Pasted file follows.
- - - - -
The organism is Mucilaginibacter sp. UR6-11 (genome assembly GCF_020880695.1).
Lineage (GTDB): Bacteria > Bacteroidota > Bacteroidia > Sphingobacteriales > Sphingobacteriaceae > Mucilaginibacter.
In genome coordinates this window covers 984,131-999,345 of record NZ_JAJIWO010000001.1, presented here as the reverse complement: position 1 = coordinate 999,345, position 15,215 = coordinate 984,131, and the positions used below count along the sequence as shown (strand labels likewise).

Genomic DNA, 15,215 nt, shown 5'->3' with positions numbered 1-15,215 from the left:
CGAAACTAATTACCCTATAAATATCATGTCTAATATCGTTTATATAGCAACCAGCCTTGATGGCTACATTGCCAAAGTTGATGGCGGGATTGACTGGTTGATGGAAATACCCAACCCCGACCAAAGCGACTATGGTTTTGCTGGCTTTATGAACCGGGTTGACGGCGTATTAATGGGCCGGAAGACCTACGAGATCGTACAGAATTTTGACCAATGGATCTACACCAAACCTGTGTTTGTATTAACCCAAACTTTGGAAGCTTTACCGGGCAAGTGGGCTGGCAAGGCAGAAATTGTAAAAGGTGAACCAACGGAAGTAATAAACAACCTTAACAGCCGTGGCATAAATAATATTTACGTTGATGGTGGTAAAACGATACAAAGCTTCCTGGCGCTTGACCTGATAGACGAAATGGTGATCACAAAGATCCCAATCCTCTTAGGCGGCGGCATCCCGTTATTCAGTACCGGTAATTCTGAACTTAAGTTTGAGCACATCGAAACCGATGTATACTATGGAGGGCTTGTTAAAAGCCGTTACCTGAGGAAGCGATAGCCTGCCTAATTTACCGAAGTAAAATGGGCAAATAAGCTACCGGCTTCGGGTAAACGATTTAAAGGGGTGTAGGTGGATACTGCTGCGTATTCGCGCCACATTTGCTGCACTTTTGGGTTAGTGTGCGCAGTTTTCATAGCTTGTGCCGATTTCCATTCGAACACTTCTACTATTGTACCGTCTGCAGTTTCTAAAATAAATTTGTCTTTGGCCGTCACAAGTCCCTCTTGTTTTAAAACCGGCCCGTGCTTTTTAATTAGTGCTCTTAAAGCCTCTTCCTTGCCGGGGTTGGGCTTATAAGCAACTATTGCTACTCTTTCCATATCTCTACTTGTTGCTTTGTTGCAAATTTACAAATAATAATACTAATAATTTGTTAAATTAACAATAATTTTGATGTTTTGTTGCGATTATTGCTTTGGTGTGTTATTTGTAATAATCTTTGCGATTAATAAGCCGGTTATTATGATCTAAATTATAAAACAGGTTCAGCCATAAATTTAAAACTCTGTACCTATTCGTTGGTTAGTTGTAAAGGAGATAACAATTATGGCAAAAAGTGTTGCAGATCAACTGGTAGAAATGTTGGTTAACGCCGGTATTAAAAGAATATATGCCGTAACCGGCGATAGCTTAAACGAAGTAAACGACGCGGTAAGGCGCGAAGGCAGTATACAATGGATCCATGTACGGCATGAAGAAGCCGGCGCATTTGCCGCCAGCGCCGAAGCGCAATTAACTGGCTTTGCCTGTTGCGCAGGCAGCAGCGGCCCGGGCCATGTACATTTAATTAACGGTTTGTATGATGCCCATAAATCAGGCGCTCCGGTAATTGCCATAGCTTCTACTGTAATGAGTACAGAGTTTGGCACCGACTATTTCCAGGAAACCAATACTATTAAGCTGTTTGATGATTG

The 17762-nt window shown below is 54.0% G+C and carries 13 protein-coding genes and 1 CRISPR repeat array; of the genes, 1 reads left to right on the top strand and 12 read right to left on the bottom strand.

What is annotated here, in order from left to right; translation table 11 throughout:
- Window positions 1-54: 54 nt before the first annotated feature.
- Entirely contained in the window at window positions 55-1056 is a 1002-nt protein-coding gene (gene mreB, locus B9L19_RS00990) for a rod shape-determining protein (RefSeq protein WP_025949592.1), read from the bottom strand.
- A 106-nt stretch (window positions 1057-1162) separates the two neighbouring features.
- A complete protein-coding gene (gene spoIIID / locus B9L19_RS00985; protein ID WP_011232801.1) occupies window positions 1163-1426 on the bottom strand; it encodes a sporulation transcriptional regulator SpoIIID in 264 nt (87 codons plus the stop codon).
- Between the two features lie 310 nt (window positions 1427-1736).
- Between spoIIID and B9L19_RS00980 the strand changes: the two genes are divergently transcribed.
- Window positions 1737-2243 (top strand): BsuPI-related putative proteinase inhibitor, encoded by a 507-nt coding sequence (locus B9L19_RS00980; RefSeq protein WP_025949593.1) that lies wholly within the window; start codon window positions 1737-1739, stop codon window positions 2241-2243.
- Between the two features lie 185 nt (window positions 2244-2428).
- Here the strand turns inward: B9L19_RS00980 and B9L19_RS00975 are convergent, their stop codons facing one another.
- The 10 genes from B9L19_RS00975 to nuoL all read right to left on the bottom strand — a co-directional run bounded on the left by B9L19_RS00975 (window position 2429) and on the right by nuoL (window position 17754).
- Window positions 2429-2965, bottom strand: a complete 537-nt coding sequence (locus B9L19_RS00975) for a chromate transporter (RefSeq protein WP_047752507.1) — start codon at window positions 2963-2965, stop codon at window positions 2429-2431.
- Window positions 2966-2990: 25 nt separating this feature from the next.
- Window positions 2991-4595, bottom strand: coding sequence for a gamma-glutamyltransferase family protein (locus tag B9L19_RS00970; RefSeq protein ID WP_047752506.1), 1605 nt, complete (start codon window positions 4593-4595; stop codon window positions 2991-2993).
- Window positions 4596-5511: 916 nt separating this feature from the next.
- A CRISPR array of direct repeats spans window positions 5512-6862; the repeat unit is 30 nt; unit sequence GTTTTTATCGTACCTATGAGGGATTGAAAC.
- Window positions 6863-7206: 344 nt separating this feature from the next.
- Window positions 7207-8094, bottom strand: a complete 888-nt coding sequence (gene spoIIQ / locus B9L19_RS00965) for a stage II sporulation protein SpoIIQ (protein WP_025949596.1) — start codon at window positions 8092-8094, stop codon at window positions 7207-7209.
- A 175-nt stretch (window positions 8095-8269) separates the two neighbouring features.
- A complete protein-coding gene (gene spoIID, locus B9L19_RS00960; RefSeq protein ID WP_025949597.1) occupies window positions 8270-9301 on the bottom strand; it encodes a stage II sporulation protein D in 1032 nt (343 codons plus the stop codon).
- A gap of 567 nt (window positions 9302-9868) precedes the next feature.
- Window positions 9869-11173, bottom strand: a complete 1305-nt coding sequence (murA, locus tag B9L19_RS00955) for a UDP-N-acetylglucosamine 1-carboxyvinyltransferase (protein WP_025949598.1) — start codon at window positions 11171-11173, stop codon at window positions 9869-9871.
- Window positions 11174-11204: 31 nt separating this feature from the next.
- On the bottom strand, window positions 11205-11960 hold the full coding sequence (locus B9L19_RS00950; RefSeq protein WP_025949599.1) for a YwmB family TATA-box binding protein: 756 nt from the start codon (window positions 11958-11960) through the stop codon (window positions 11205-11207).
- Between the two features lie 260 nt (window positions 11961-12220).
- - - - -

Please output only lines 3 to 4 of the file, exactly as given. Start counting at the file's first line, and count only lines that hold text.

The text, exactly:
In genome coordinates this window covers 984,131-999,345 of record NZ_JAJIWO010000001.1, presented here as the reverse complement: position 1 = coordinate 999,345, position 15,215 = coordinate 984,131, and the positions used below count along the sequence as shown (strand labels likewise).

Genomic DNA, 15,215 nt, shown 5'->3' with positions numbered 1-15,215 from the left: